Although genotyping costs have decreased dramatically in the last few years, it is still be too expensive to genotype all known SNPs (over 10 million SNPs have been identified by the Human Genome Project with a minor allele frequency >1% in at least one population) or sequence the entire human genome. The genome-wide association studies strategy selects subsets of genetic markers that serve as surrogates for untested markers, taking advantage of the linkage disequilibrium, defined as the correlation among genetic variants located close together (refs. 55–57; Fig. 2). The current generation of SNP panels used to conduct genome-wide scans includes up to 1 million SNPs selected using data from the International HapMap Project.3 These SNP panels should be able to capture the majority of common genetic variation in human populations, although the extent of coverage can vary by population genetics history (58). Doing whole genome scans in large numbers of individuals can be very costly; therefore, most genome-wide association studies use multistage designs to reduce genotyping costs (56). In these designs, a relatively small proportion of samples from cases and controls are scanned in a discovery study (Fig. 3). In subsequent stages, only those markers showing the most significant associations with disease risk are genotyped in additional samples from cases and controls. Because of the large number of markers being tested, very stringent statistical criteria (e.g., P <10−7) are needed to confirm findings in the final stages, thus minimizing the number of false-positive findings.
Over the last year, we have witnessed an explosion of new discoveries of susceptibility loci for a wide range of diseases derived from genome-wide association studies.4 Three large-scale genome-wide association studies in breast cancer (59–62) have discovered seven novel genetic susceptibility loci (FGFR2, TNRC9, MAP3K1, LSP1, 8q24, 2q35, and 5p12). Each of these variants shows independent associations with risk of breast cancer, although statistical gene-gene interactions resulting in larger joint effects than expected by their individual relative risks could exist. None of these variants were in coding regions of genes, four variants were in nongenic regions (8q24, 2q35, and 5p12), and the magnitude of the association with breast cancer risk was small (Table 1).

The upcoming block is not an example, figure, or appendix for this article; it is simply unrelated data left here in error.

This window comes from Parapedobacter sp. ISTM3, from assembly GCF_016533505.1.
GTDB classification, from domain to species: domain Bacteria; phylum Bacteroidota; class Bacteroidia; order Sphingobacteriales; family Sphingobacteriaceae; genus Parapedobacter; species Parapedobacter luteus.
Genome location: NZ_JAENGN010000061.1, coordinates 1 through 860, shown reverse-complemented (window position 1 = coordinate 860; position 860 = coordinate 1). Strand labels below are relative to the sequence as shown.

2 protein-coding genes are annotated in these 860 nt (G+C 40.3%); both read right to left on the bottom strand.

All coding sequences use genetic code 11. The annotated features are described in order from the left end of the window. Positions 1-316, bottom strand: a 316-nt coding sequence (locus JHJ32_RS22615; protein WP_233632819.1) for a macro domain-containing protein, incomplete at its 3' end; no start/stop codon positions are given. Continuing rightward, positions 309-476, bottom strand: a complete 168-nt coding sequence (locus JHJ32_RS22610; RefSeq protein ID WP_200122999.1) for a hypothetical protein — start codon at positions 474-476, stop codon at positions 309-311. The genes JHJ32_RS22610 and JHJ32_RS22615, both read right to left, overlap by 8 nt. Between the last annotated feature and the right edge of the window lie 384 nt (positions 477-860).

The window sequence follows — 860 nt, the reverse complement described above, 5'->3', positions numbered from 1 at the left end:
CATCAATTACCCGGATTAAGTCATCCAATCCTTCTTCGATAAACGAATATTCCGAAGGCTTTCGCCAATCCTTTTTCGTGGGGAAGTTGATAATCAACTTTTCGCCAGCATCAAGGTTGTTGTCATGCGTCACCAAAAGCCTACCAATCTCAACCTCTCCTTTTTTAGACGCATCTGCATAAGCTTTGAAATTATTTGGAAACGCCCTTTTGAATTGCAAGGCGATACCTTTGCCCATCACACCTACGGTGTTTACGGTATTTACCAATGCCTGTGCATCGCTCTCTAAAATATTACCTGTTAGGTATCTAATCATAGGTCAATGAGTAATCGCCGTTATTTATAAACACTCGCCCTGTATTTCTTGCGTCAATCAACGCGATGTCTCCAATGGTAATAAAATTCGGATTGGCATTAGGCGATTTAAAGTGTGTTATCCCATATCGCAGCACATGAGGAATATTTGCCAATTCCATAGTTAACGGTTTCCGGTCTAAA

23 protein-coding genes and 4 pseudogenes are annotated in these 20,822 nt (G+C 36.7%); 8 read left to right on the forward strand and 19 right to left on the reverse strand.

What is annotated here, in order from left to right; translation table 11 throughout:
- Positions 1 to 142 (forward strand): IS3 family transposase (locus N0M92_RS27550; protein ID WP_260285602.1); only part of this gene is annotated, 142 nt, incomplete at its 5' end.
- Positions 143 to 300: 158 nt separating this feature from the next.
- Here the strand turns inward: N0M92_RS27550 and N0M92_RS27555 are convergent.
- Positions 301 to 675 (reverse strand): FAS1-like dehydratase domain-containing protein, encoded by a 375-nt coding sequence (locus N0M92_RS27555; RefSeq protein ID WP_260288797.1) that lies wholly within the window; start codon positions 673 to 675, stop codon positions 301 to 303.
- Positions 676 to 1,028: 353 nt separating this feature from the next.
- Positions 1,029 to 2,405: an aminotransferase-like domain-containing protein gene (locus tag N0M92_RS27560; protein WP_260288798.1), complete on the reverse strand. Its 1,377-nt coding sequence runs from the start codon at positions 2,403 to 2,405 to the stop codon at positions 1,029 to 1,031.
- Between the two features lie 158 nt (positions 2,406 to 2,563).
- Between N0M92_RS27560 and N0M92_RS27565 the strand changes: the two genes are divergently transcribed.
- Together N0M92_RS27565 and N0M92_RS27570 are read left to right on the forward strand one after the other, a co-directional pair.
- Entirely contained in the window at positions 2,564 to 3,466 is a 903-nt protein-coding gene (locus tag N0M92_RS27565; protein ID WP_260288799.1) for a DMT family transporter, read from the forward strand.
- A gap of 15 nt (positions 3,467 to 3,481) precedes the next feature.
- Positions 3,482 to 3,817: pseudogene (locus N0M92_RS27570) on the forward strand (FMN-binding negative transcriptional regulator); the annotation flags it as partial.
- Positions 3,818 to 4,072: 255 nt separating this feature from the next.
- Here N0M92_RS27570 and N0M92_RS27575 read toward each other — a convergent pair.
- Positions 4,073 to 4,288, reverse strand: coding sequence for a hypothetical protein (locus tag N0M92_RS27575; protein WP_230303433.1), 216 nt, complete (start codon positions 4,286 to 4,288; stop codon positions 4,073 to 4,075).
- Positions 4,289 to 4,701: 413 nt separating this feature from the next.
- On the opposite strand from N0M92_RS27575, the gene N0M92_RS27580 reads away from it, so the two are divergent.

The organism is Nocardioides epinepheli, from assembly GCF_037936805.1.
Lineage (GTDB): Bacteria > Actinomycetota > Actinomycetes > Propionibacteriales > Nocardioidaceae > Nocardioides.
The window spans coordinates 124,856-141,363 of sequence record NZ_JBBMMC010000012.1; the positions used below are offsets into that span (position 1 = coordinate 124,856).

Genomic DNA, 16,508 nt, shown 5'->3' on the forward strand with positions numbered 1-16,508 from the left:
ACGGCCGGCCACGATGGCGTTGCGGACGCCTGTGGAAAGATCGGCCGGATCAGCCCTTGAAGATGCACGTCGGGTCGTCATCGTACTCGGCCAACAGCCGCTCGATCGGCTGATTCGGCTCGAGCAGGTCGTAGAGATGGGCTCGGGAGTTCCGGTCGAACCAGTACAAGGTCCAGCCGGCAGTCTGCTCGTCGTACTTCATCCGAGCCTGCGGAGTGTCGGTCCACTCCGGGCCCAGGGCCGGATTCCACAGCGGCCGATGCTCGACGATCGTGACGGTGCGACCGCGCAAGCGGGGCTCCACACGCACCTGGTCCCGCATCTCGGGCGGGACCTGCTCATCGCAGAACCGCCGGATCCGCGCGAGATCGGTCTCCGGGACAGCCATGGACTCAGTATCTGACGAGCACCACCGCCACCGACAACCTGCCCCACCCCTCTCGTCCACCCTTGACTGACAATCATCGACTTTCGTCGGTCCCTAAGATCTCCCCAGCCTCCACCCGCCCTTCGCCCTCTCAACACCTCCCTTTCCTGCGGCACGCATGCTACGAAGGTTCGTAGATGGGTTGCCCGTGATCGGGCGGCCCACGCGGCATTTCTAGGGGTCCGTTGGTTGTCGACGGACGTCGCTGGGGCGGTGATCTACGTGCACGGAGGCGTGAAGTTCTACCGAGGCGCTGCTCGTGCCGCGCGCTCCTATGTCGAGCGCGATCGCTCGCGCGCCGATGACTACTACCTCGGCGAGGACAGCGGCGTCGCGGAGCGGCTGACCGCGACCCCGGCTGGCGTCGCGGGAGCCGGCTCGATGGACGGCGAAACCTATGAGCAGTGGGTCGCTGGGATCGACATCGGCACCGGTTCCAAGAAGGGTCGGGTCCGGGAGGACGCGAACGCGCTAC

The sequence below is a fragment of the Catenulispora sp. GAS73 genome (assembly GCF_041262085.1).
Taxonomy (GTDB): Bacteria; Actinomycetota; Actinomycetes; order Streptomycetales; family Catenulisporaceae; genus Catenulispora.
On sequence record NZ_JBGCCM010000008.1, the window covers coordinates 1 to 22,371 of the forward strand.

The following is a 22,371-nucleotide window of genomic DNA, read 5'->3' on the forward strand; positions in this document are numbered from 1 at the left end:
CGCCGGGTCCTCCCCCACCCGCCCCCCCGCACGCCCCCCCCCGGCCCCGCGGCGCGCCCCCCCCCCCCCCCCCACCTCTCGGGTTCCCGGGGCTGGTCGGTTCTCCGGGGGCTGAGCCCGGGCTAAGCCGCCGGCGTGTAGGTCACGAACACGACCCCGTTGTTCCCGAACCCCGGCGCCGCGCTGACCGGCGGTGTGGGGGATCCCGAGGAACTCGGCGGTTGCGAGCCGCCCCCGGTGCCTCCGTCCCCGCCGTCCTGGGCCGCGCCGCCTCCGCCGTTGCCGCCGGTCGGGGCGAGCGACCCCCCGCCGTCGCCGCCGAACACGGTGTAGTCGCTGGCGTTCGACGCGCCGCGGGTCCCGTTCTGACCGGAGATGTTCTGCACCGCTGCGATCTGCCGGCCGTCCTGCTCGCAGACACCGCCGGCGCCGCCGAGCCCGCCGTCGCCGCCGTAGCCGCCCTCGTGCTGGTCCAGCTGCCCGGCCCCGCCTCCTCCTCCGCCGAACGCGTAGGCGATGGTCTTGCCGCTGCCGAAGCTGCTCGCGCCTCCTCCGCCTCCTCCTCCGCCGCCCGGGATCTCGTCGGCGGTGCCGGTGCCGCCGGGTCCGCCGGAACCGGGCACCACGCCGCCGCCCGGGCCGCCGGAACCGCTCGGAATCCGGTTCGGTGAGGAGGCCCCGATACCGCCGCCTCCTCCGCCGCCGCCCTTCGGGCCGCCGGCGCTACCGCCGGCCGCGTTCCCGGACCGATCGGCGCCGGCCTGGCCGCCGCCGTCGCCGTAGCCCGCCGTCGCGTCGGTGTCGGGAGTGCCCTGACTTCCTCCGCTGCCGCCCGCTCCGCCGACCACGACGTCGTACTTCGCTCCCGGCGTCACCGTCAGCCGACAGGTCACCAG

The strongest association was for a SNP in the second intron of the fibroblast growth factor receptor 2 (FGFR2; rs number, rs2981582; Table 1). The high-risk allele was present in 38% of Caucasian populations, and women with two copies of this allele (rare homozygote genotype) had a relative risk (measured by the odds ratio) of 1.63 compared with women with two copies of the low-risk allele (common homozygote genotype; Table 1). Although this association was found by an agnostic approach, the FGF signaling pathway has been shown to be important in mammary tumorigenesis by mouse models (63) and FGFR2, in particular, encodes a transmembrane tyrosine kinase that has been involved in mammary gland development and breast carcinogenesis (64, 65). FGFR2 is overexpressed or amplified in up to 10% of breast tumors (65–68), and its expression is associated with ER+ tumors (69), suggesting a hormone-dependent action of this gene.
Fine mapping studies of the FGFR2 region around the initial SNP discovered in genome-wide association studies identified a haplotype of eight strongly linked SNPs that could be the as-yet unidentified causative SNPs (70). Gene expression studies have shown increasing FGFR2 expression levels associated with the rare homozygote genotype, and functional studies identified the OCT1/RUNX2 binding site as the main determinant of the increased expression levels (70). This work illustrates how initial discoveries of genetic markers associated with risk in genome-wide association studies can lead to additional work aimed at studying the biological mechanisms underlying the observed associations.
The rs13281615 variant lies in a nongenic region of chromosome 8q24, more than 350 kb from the proto-oncogene c-MYC [V-myc myelocytomatosis viral oncogene homologue (avian)]. This variant was found in 40% of Caucasians, and those with the homozygous variant genotype had a relative risk of 1.18 compared with the homozygous common genotype (Table 1). This chromosomal region of 8q24 is of great interest because multiple independent variants in this nongenic region have been associated with the risk of prostate (71–79), colorectal (73, 77, 80–82), and ovarian (77) cancer. Genetic markers in this region are located in five distinct haplotype blocks, one associated only with breast cancer risk, three blocks associated with prostate cancer risk, and one block associated with prostate, colorectal, and ovarian cancer risk (73, 77). The underlying mechanism that explains the striking associations is not well understood. As mentioned above, MYC is the closest gene in this region, and functional studies suggest that it might be implicated in prostate cancer by down-regulating the prostate tumor suppressor KLF6 gene (83). Ongoing and future association and functional studies in this region are likely to lead to a better understanding of mechanisms of carcinogenesis.